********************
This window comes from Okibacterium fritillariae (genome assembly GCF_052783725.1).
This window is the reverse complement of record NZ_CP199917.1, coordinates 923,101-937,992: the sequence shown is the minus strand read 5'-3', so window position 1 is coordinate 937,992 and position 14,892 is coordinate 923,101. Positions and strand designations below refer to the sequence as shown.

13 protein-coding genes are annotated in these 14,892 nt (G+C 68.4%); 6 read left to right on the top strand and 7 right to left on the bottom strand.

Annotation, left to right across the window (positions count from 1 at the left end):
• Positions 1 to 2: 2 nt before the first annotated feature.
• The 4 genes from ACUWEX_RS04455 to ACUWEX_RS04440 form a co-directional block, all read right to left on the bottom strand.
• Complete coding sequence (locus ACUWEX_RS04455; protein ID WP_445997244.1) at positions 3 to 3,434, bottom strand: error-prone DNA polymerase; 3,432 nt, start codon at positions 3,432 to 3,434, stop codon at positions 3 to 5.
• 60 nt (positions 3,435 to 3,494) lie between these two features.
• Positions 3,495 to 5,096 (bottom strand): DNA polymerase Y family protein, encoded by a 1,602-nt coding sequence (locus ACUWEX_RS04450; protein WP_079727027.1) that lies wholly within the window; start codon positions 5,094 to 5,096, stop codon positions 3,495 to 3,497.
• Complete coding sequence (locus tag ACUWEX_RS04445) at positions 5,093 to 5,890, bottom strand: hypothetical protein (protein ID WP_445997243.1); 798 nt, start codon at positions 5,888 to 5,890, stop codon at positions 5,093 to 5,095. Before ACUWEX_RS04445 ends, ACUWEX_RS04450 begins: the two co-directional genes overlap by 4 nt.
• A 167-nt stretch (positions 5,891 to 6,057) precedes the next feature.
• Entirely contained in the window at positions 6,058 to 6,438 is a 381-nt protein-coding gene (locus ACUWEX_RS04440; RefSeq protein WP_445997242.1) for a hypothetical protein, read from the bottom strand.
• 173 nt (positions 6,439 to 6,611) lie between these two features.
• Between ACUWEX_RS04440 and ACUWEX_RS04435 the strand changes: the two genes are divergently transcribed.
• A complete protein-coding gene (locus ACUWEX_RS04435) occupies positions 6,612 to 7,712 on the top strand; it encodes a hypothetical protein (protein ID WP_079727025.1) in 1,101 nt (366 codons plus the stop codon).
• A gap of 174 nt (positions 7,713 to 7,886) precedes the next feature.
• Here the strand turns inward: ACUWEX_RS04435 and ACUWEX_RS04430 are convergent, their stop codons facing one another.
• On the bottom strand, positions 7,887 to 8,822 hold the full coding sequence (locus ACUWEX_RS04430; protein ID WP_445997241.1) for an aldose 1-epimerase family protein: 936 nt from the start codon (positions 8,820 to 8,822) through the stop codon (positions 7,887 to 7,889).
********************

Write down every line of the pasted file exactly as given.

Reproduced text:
This window comes from Okibacterium fritillariae (genome assembly GCF_052783725.1).
This window is the reverse complement of record NZ_CP199917.1, coordinates 923,101-937,992: the sequence shown is the minus strand read 5'-3', so window position 1 is coordinate 937,992 and position 14,892 is coordinate 923,101. Positions and strand designations below refer to the sequence as shown.

13 protein-coding genes are annotated in these 14,892 nt (G+C 68.4%); 6 read left to right on the top strand and 7 right to left on the bottom strand.

Annotation, left to right across the window (positions count from 1 at the left end):
• Positions 1 to 2: 2 nt before the first annotated feature.
• The 4 genes from ACUWEX_RS04455 to ACUWEX_RS04440 form a co-directional block, all read right to left on the bottom strand.
• Complete coding sequence (locus ACUWEX_RS04455; protein ID WP_445997244.1) at positions 3 to 3,434, bottom strand: error-prone DNA polymerase; 3,432 nt, start codon at positions 3,432 to 3,434, stop codon at positions 3 to 5.
• 60 nt (positions 3,435 to 3,494) lie between these two features.
• Positions 3,495 to 5,096 (bottom strand): DNA polymerase Y family protein, encoded by a 1,602-nt coding sequence (locus ACUWEX_RS04450; protein WP_079727027.1) that lies wholly within the window; start codon positions 5,094 to 5,096, stop codon positions 3,495 to 3,497.
• Complete coding sequence (locus tag ACUWEX_RS04445) at positions 5,093 to 5,890, bottom strand: hypothetical protein (protein ID WP_445997243.1); 798 nt, start codon at positions 5,888 to 5,890, stop codon at positions 5,093 to 5,095. Before ACUWEX_RS04445 ends, ACUWEX_RS04450 begins: the two co-directional genes overlap by 4 nt.
• A 167-nt stretch (positions 5,891 to 6,057) precedes the next feature.
• Entirely contained in the window at positions 6,058 to 6,438 is a 381-nt protein-coding gene (locus ACUWEX_RS04440; RefSeq protein WP_445997242.1) for a hypothetical protein, read from the bottom strand.
• 173 nt (positions 6,439 to 6,611) lie between these two features.
• Between ACUWEX_RS04440 and ACUWEX_RS04435 the strand changes: the two genes are divergently transcribed.
• A complete protein-coding gene (locus ACUWEX_RS04435) occupies positions 6,612 to 7,712 on the top strand; it encodes a hypothetical protein (protein ID WP_079727025.1) in 1,101 nt (366 codons plus the stop codon).
• A gap of 174 nt (positions 7,713 to 7,886) precedes the next feature.
• Here the strand turns inward: ACUWEX_RS04435 and ACUWEX_RS04430 are convergent, their stop codons facing one another.
• On the bottom strand, positions 7,887 to 8,822 hold the full coding sequence (locus ACUWEX_RS04430; protein ID WP_445997241.1) for an aldose 1-epimerase family protein: 936 nt from the start codon (positions 8,820 to 8,822) through the stop codon (positions 7,887 to 7,889).